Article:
Almirola says that it’s remarkable that he’s even here celebrating this win. This time last year, the Tampa native was gearing up for what was going to be his final Daytona 500 start. He announced that he was retiring at season’s end. However, as the year went along, so did his feelings. Almirola changed his mind and signed a new contract to come back for another go at it with SHR.
Now, he’s in victory lane again in Daytona.
“Just really proud. So thankful. I’m not even supposed to be here,” he continued. “I’m supposed to be retired. This is awesome.”
Chase Elliott, Brad Keselowski and Corey LaJoie rounded out the top five in the wild event that also featured two cautions that completely altered the back end of the Daytona 500 field.
Zane Smith easily topped Chandler Smith in the opening Duel as Chandler sped on pit road and fell a lap down early. He’s never get it back. Smith also beat Jimmie Johnson to the line and took the open spot from Dual 1. Johnson fell back on his qualifying speed.
That set up a Conor Daly vs. Austin Hill battle for the 40th and final spot into the race. Travis Pastrana already had a spot on his speed.
Daly’s car was off from the get go. He lost the draft twice and fell a lap down during the final time. Luckily for him, the Lap 7 debris caution and the Lap 42 crash on the backstretch that was sparked by an overly aggressive push by Daniel Suarez to leader Kyle Busch’s bumper shaped the outcomes for Daly and Hill.
Hill was hit by Pastrana in the fracas which sent both behind the wall. Daly, despite being a lap down, was in. He’ll advance to the big show.
Ford’s Are Fast
The Chevrolet cars sent a message on Wednesday during qualifying. However, that’s single car speed that rewards the body shop back in North Carolina more so than the team in Daytona. The bowties went 1-2-3 in quals.
In the qualifying races however, the Ford’s flexed their Detroit muscle…again.
Joey Logano won Race 1. Aric Almirola won Race 2. Team Penske and Stewart-Haas Racing. That’s nine Ford wins in the Duel in the last 11 tries including five straight.
Not only are they winning, they’re dominating too.
In Duel 1, Ford’s went 1-3-4-5-6-8-9. In Duel 2, they went 1-2-4-7.
Last year, they went 1-2-3-4 in Duel 1 and 1-2-3 in Duel 2.
They led 26 of 60 laps in Duel 1 last year and 50 of 60 in Duel 2. On Thursday night, they led 59 of 60 laps in the first Duel and 21 of 60 in Duel 2.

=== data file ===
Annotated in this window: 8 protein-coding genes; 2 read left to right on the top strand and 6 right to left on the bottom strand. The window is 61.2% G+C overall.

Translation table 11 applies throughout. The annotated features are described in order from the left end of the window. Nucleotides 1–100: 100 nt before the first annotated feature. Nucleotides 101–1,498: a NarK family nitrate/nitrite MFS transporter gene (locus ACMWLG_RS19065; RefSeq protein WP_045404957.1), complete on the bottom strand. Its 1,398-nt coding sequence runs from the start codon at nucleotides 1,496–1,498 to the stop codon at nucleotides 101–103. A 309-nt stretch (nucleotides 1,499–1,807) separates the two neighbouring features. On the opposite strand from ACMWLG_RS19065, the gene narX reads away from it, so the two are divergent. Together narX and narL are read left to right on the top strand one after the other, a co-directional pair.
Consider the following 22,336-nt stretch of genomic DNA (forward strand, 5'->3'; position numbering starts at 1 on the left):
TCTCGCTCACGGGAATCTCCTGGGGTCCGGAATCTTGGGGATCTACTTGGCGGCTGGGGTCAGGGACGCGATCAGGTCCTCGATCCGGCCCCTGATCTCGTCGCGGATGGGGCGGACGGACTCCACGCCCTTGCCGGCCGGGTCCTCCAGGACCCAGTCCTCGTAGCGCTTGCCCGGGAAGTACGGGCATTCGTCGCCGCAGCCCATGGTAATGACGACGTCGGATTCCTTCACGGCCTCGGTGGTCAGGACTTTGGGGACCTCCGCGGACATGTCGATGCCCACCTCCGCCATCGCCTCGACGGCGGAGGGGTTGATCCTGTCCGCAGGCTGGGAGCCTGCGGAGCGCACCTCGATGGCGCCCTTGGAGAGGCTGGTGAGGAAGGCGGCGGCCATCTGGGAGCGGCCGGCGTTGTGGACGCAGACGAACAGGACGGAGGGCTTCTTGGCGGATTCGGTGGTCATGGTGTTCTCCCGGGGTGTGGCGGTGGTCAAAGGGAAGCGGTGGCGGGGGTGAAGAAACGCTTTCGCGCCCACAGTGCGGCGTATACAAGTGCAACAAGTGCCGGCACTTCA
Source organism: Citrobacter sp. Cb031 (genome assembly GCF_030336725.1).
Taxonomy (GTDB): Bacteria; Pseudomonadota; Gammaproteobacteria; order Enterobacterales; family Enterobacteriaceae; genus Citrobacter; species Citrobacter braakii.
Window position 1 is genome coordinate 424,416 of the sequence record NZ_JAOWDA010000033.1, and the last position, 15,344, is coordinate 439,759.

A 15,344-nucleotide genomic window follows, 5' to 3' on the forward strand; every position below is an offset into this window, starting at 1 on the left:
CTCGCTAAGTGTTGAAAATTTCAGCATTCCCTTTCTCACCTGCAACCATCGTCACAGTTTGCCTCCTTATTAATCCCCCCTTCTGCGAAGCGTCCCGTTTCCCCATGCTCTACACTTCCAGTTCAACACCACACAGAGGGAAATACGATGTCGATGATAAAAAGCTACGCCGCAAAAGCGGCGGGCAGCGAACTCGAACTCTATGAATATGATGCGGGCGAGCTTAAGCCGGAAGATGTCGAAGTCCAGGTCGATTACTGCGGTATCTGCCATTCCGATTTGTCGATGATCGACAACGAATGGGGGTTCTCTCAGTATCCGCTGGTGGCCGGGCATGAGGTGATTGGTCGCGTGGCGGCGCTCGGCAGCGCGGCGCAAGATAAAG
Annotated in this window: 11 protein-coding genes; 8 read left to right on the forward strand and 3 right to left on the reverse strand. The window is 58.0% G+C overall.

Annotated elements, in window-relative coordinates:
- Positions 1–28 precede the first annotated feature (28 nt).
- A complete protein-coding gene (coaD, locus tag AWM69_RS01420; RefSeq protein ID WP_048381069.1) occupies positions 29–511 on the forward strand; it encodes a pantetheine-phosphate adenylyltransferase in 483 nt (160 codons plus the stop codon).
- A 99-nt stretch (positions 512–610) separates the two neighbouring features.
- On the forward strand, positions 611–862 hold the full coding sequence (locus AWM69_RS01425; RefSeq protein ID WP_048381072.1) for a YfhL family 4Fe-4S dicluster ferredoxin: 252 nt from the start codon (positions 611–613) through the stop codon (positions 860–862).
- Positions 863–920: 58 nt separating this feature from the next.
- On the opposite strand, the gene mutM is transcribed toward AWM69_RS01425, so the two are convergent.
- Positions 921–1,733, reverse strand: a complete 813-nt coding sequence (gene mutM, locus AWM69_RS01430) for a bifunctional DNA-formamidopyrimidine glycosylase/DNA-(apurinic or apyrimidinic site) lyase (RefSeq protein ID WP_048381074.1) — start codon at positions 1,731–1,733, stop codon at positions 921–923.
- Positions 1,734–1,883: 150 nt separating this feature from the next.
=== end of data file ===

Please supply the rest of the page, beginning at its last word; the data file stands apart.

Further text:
Combined, that’s 65% (156-for-240) of laps led over the last two years as well as 14 of the potential 20 top five positions.
A year ago, they turned that into 4 cars in the top 5 at the finish of the Daytona 500. Can they replicate that?
“It was obviously a pretty good race for the Fords,” said Logano. “Execution went really well. Our cars were fast, which is nice. We showed that in qualifying last night; we were faster than typical in qualifying.
“Some good gains there, and that transferred into the race that the cars had speed, and the execution of the Fords working together, doing the pit road piece really well, which kind of separated us.”
Toyota didn’t lead a single lap under the lights on Thursday…
Certain Drivers Are Separating Themselves In These Duels
A trend is forming lately and that it’s the same drivers are creeping their ways to the front of the Duels on an annual basis. Joey Logano has 3 Duel wins in 5 years to go along with nine straight top 10 finishes. Furthermore, he’s actually finished in the top four in nine of the last 11 years at that.
Aric Almirola has two wins in three years.
Christopher Bell has a pair of runner-ups in the last three years including a 5th place finish in the middle of that.
Ryan Blaney has seven top six finishes in nine Duel tries.
Austin Cindric won last year’s Daytona 500 and was second in his Duel the last two years too.
Chris Buescher won last year and fourth this time around. His teammate, Brad Keselowski, has 4 top 10 finishes in his last 10 Duels, however 3 of the 4 have occurred in the last four years. He was first last year and third this year.
Michael McDowell was 9th, 2nd and 5th in his last three tries.
Kevin Harvick has eight top six finishes in his last nine tries in these qualifying races including a third-place effort in 2017, a runner-up in 2018, a win in 2019, third in 2021 and sixth on Thursday.